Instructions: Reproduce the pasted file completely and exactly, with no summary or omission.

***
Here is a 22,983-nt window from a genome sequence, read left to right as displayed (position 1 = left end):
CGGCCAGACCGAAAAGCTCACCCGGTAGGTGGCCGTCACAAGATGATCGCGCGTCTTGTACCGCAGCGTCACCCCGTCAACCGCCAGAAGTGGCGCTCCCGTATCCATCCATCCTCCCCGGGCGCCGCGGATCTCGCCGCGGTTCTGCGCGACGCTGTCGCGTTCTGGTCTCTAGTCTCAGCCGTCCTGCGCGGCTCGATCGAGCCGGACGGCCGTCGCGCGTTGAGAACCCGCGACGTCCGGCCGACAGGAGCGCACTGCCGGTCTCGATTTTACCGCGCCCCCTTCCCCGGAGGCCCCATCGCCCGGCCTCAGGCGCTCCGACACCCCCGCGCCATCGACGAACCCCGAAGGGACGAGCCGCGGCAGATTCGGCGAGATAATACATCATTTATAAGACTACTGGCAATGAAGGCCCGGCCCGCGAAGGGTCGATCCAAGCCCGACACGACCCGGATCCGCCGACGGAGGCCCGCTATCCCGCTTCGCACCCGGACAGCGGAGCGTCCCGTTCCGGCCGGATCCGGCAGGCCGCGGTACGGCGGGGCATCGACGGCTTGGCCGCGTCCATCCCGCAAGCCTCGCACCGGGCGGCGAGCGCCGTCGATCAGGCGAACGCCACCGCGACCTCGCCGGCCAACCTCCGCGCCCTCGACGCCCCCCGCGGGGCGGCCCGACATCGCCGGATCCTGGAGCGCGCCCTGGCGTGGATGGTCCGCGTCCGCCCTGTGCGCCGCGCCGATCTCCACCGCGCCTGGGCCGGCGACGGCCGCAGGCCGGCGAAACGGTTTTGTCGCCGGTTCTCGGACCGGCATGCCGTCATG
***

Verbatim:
Here is a 22,983-nt window from a genome sequence, read left to right as displayed (position 1 = left end):
CGGCCAGACCGAAAAGCTCACCCGGTAGGTGGCCGTCACAAGATGATCGCGCGTCTTGTACCGCAGCGTCACCCCGTCAACCGCCAGAAGTGGCGCTCCCGTATCCATCCATCCTCCCCGGGCGCCGCGGATCTCGCCGCGGTTCTGCGCGACGCTGTCGCGTTCTGGTCTCTAGTCTCAGCCGTCCTGCGCGGCTCGATCGAGCCGGACGGCCGTCGCGCGTTGAGAACCCGCGACGTCCGGCCGACAGGAGCGCACTGCCGGTCTCGATTTTACCGCGCCCCCTTCCCCGGAGGCCCCATCGCCCGGCCTCAGGCGCTCCGACACCCCCGCGCCATCGACGAACCCCGAAGGGACGAGCCGCGGCAGATTCGGCGAGATAATACATCATTTATAAGACTACTGGCAATGAAGGCCCGGCCCGCGAAGGGTCGATCCAAGCCCGACACGACCCGGATCCGCCGACGGAGGCCCGCTATCCCGCTTCGCACCCGGACAGCGGAGCGTCCCGTTCCGGCCGGATCCGGCAGGCCGCGGTACGGCGGGGCATCGACGGCTTGGCCGCGTCCATCCCGCAAGCCTCGCACCGGGCGGCGAGCGCCGTCGATCAGGCGAACGCCACCGCGACCTCGCCGGCCAACCTCCGCGCCCTCGACGCCCCCCGCGGGGCGGCCCGACATCGCCGGATCCTGGAGCGCGCCCTGGCGTGGATGGTCCGCGTCCGCCCTGTGCGCCGCGCCGATCTCCACCGCGCCTGGGCCGGCGACGGCCGCAGGCCGGCGAAACGGTTTTGTCGCCGGTTCTCGGACCGGCATGCCGTCATG